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Our reviews of Robot Chicken: Season One (published April 12th, 2006), Robot Chicken: Season Three (published October 27th, 2008), Robot Chicken: Season Four (published December 24th, 2009), Robot Chicken: Season Five (published November 4th, 2011), Robot Chicken: Star Wars Episode II (published August 3rd, 2009), and Robot Chicken: Star Wars III (Blu-ray) (published July 18th, 2011) are also available.
Emperor Palpatine: [On the phone with Darth Vader] Vader! How's my favorite
Sith?…Whoa whoa whoa…whoa, whoa. Just—slow down. Huh? What do
you mean they blew up the Death Star? F—k! Oh, F—K,
F—K,F—K! Who's THEY?…What the hell is an Aluminum Falcon?
Robot Chicken began in 2005 on cable's The Cartoon Network as part of the late night "Adult Swim" block of programming. Actor Seth Green (Buffy the Vampire Slayer) and animator Matt Senreich mixed old-school stop-motion animation with fast-moving satire. One of Green's hobbies became the inspiration: his vast toy collection comprised mainly of action figures. The result was an unusual sketch comedy show with a rotating cast of celebrity voices making fun of anything they could think of. Each episodes only runs 11 minutes, and is made up of several short skits of varying length and one tent pole skit that goes on a bit longer. Some skits are two seconds, some are one minute, and others are five to six minutes, but guaranteed they're rude and funny as hell. Whether it's Lindsay Lohan in a Highlander skit taking off Amanda Bynes's head ("There can only be one!") or a Mexican worker after a car accident becoming The Six Million Peso Man, Robot Chicken is a "punk rock puppet pool party" where pop culture gets skewered by collectible figures with foul mouths. Robot Chicken : Season Two (Uncensored) contains all 20 episodes of season two, and a Christmas Special to round things out. The episodes have no beeps for the language on DVD and a whole mess of extras, all included in an unassuming black cardboard box with a white chicken logo.
The episodes offered here include:
The beauty of Robot Chicken lies in the breakneck speed of each episode. The entire experience is tailor-made for DVD where you can slow down the action or back up to catch a joke that flew by the first time. There are so many layers going on in any given scene that the short episodes are almost instantly rewatchable and in fact demand to be examined again and again. There's an anarchic glee that is truly infectious, and it seems no cows are sacred to this team. Seth Green and company have taken the torch once carried by South Park for reveling in juvenile jokes. These are lowbrow humor skits for the most part, but simultaneously there's a sophistication coming from the action figures and subversive pop-culture themes.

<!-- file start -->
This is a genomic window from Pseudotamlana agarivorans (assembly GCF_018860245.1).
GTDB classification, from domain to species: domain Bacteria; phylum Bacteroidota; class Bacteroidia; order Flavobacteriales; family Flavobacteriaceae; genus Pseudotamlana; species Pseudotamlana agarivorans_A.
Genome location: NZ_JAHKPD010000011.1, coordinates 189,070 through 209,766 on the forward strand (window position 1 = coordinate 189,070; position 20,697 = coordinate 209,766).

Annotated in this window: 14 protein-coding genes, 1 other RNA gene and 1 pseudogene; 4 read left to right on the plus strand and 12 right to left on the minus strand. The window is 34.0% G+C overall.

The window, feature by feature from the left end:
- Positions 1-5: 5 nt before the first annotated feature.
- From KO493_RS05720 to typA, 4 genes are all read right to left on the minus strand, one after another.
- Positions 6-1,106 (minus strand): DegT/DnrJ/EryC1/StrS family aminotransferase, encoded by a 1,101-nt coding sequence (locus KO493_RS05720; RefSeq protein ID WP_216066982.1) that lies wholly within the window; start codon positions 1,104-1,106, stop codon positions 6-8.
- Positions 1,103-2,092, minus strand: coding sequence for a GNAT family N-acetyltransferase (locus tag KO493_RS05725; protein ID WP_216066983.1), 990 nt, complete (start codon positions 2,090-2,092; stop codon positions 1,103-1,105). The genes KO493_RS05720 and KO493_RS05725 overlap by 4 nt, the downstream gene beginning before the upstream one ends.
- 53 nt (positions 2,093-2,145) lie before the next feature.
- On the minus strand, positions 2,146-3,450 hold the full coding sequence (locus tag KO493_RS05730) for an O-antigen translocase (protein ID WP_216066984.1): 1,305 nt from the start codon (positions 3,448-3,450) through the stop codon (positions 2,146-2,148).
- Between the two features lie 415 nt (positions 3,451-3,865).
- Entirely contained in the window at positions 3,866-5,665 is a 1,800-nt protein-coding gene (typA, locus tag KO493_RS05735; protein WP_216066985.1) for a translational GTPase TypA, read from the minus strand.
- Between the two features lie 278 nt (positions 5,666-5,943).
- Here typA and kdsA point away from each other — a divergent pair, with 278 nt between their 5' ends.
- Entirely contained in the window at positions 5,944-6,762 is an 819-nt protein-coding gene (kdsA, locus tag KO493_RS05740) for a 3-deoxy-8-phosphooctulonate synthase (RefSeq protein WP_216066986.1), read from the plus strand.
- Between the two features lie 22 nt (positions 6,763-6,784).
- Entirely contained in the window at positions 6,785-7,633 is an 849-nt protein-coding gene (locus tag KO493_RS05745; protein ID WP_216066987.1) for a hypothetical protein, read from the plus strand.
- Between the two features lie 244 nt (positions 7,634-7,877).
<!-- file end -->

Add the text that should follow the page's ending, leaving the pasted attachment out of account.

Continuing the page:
The set labeled Robot Chicken: Season Two (Uncensored) provides an extra level of biting satire by allowing the language to fly free. These episodes are no longer constrained by censors, and the f-bombs and other curse words are unleashed with no apologetic bleep. Extras are plentiful as well including commentaries on every episode. The only trick to hearing Seth Green and his cast and crew is you have to access the alternate audio track through a set-up menu as you choose each episode (or toggle your audio option button). Also included is an informative and entertaining behind-the-scenes featurette which shows the painstaking process each episode goes through to get on the air. With the old-school stop-motion animation, it takes almost a full day just to get eight seconds ready. Deleted animatics, alternate and deleted audio takes, and animation meetings all round out the technical look of Robot Chicken. The rest of the special features are mainly promotional spots and video blogs offered previously on the Internet, yet even these are funny and well worth watching.
This second season of Robot Chicken is as inspired as the first, and Robot Chicken: Season Two (Uncensored) is a DVD set that is surprisingly loaded as the first one was. For fans of the show this is a no-brainer purchase, and something to run out and get immediately. It's an amazingly funny show, and the chance to get all the episodes in one dose is far too tempting. The show is always far too short when you catch it for the 15 minutes it airs—all too infrequently—on the Cartoon Network. This one's made expressly for the 13-year-old boy who lives inside every one of us, or any one who's done inappropriate things with their dolls or action figures. Not guilty.
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Scales of Justice
Studio: Warner Bros.
• Cast and Crew Commentary on Every Episode
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